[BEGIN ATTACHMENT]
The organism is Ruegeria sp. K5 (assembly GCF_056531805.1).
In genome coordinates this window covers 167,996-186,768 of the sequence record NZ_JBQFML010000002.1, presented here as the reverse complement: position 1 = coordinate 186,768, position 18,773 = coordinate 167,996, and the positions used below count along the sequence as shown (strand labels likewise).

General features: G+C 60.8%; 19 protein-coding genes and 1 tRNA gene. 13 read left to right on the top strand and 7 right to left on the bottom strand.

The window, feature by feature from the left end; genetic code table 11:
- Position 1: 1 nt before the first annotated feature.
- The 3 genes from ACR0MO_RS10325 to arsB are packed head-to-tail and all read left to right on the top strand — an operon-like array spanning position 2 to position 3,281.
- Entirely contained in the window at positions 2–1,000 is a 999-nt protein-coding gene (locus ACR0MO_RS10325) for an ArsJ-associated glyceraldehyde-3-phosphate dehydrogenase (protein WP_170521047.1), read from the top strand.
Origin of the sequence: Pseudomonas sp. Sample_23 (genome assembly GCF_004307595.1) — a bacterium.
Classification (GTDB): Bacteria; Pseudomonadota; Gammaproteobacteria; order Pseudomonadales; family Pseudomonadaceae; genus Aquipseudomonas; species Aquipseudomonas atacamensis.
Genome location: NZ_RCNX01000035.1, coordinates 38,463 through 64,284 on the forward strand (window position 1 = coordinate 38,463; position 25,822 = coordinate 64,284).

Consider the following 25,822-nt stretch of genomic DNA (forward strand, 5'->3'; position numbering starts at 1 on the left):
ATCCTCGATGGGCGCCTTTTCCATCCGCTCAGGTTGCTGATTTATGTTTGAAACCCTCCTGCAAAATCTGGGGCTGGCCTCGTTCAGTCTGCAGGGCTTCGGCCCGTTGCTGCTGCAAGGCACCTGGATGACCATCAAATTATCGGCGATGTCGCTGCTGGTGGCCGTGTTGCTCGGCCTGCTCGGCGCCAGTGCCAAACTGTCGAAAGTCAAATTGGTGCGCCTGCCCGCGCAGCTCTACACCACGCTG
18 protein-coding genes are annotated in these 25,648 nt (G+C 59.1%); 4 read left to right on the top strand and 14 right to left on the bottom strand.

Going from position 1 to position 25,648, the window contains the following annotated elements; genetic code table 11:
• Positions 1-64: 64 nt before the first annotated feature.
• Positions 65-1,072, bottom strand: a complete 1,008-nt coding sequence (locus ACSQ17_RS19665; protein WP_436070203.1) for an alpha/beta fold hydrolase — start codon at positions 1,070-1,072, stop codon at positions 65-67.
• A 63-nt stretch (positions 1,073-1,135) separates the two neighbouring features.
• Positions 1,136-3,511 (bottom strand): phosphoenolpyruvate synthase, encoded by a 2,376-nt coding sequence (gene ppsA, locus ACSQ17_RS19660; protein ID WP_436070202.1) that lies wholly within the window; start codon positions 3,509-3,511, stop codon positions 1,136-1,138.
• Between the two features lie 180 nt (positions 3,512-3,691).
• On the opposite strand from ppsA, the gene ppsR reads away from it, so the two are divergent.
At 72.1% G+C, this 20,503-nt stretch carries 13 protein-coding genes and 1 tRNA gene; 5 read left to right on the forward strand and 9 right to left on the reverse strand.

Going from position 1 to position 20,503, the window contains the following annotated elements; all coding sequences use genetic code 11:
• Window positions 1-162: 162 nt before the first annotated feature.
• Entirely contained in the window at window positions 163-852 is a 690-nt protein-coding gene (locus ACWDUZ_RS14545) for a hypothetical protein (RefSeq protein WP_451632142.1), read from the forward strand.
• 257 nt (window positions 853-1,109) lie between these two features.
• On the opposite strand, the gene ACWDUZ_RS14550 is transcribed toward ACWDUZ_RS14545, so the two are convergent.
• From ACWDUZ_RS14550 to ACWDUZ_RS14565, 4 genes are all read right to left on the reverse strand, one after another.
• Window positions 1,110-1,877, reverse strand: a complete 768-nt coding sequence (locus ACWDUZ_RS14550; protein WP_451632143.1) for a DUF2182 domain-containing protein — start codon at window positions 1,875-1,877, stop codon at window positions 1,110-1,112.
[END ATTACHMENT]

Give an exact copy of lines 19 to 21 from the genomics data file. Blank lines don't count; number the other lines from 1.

• Between the two features lie 180 nt (positions 3,512-3,691).
• On the opposite strand from ppsA, the gene ppsR reads away from it, so the two are divergent.
At 72.1% G+C, this 20,503-nt stretch carries 13 protein-coding genes and 1 tRNA gene; 5 read left to right on the forward strand and 9 right to left on the reverse strand.